The anglican church of Rwanda raised Rwf31 million in cash and pledges for the construction of new Gahini Cathedral, its historical home.
The money was raised at a fundraising dinner in Kigali under the theme, “Let us rebuild the walls of Jerusalem and end this disgrace–Nehemaiah2:17.”
Presided over by the Archbishop of the Anglican Church, Onesphore Rwaje, the dinner was also attended by the Nigerian High Commissioner to Rwanda, Ayibakuro Peter Ogide-Ok, senior government officials, clerics among others.
Archbishop Rwaje said Gahini being a “birthplace of Anglican Church in Rwanda and Burundi” it should be reflected in its structures.
He commended Gahini Anglican Church for its role in the history of Rwanda and the country’s development.
The archbishop said Gahini Church played an important role in fighting illiteracy and spreading Christianity which was embraced by many Rwandans, noting that “rebuilding the cathedral pleases and glorifies God.”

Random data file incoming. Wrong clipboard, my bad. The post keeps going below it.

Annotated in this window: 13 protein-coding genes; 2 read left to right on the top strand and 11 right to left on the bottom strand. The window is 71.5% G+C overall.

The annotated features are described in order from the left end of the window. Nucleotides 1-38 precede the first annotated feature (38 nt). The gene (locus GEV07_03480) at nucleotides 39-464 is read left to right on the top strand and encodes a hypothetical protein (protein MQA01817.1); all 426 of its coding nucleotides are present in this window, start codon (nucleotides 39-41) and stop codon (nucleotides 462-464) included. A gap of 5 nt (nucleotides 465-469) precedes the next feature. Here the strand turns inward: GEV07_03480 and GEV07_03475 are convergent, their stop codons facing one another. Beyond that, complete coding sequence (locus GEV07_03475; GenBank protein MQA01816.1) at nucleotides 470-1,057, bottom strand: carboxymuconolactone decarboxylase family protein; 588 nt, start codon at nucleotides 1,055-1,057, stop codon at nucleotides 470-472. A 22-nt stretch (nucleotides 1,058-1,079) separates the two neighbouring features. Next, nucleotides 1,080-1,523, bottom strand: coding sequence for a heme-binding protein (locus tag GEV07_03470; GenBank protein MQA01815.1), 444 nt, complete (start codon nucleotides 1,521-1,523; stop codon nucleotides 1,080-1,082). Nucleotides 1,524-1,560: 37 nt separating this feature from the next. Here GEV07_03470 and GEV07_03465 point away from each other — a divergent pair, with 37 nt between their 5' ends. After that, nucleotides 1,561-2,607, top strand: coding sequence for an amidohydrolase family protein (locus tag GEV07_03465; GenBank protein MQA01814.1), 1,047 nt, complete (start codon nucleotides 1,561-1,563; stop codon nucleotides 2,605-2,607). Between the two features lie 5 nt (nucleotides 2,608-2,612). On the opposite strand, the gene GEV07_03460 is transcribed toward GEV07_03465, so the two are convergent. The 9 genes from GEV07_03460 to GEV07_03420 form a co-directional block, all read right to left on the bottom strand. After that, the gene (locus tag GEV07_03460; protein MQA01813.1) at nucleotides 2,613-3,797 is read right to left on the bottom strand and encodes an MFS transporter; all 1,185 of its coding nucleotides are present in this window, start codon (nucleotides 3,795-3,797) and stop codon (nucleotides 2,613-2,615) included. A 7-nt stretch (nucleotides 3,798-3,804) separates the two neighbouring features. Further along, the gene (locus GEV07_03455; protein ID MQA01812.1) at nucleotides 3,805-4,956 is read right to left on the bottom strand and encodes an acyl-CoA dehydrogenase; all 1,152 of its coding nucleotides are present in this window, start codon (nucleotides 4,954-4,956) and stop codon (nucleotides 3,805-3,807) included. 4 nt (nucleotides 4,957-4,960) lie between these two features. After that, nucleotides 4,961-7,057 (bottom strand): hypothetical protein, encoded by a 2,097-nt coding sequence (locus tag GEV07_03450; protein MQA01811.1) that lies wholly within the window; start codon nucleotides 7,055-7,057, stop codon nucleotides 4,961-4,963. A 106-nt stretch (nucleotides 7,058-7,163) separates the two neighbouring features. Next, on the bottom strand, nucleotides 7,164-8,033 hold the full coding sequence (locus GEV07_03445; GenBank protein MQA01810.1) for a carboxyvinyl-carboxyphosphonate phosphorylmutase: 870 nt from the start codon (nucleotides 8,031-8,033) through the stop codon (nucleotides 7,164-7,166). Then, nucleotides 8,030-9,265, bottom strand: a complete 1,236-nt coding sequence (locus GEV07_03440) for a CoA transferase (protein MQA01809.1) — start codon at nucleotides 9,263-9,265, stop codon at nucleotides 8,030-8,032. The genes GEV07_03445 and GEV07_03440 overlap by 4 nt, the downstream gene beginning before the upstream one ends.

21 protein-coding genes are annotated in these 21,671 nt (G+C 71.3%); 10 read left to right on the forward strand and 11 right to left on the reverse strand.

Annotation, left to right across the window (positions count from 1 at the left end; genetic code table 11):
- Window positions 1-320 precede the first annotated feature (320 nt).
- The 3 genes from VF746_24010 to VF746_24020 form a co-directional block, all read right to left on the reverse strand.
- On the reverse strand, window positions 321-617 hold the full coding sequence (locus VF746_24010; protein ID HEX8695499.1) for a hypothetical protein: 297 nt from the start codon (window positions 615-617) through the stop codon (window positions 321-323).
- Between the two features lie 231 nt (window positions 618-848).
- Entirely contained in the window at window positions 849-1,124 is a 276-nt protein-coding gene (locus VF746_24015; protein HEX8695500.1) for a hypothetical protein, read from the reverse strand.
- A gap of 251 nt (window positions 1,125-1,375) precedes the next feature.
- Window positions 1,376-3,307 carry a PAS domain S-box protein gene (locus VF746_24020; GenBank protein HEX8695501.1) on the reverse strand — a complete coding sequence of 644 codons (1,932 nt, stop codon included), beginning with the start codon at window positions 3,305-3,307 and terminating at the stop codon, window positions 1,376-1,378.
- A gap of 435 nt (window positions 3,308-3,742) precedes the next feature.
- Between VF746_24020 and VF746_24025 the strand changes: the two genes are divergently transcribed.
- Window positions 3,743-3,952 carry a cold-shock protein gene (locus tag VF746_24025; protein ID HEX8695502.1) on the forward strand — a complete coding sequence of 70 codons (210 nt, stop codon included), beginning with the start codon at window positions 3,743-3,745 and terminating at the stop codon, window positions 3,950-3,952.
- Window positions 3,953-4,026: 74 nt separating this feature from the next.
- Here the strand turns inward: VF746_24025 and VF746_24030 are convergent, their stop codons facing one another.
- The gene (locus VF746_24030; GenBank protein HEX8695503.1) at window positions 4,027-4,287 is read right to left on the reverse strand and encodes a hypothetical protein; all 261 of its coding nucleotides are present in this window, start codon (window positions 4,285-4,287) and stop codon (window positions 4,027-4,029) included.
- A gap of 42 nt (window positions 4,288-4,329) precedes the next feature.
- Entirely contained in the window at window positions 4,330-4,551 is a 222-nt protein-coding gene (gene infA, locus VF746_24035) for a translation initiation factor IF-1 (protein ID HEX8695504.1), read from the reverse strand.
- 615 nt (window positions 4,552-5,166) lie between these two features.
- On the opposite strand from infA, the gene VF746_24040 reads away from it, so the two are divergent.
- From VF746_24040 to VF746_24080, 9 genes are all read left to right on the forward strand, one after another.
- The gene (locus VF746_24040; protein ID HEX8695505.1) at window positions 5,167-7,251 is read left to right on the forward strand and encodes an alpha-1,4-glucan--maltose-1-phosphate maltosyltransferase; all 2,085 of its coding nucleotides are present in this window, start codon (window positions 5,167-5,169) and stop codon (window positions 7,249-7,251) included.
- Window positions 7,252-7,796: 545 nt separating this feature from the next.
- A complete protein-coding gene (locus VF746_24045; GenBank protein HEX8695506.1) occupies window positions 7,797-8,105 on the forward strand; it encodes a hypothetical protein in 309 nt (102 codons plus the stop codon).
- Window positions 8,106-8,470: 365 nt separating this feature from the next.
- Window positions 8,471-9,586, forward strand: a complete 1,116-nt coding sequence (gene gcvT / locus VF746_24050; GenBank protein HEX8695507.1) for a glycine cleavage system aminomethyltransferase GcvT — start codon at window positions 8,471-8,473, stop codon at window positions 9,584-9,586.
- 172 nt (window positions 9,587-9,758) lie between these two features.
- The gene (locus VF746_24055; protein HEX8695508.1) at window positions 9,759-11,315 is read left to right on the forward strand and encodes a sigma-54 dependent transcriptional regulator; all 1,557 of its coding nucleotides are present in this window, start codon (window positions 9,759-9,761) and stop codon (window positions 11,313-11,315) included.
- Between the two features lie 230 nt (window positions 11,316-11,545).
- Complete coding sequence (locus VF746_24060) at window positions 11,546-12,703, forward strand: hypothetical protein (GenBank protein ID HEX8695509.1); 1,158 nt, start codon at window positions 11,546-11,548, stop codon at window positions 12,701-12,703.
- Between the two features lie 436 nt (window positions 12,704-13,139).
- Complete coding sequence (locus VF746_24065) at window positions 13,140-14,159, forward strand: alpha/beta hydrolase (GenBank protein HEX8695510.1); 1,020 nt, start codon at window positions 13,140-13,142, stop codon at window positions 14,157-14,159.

Alexis Birindabagabo, the bishop of Gahini Diocese, said Gahini is the origin of Pentecostal movement in the region, and has produced missionaries that moved to many parts of the world.
“Fundraising is majorly aimed at constructing a diocese that extends its borders beyond Gahini and Rwanda to the international boundaries,” Bishop Birindabagabo said.
Denis Karera, the chairperson of the cathedral construction committee, said a dedicated team of Christians who prefer calling themselves ‘Gahinians’ because of their historical affiliations to the Anglican mission movement is committed to the cause.
A fully furnished Gahini Cathedral construction is budgeted to cost Rwf2 billion and the new cathedral is expected to be ready by 2016, said Karera.
Rwanda Anglican Mission movement established its first station at Gahini hill in 1925 and grew through the revival of the 1930s and 1940s.
Patrick Mpazimhaka, who attended Gahini Primary School in the 1950s, said the place’s name is “bigger than its appearance.”
“People from all over the world have travelled to Gahini only to find there these old small premises and they wonder what is so special about what they heard about for years,” he said.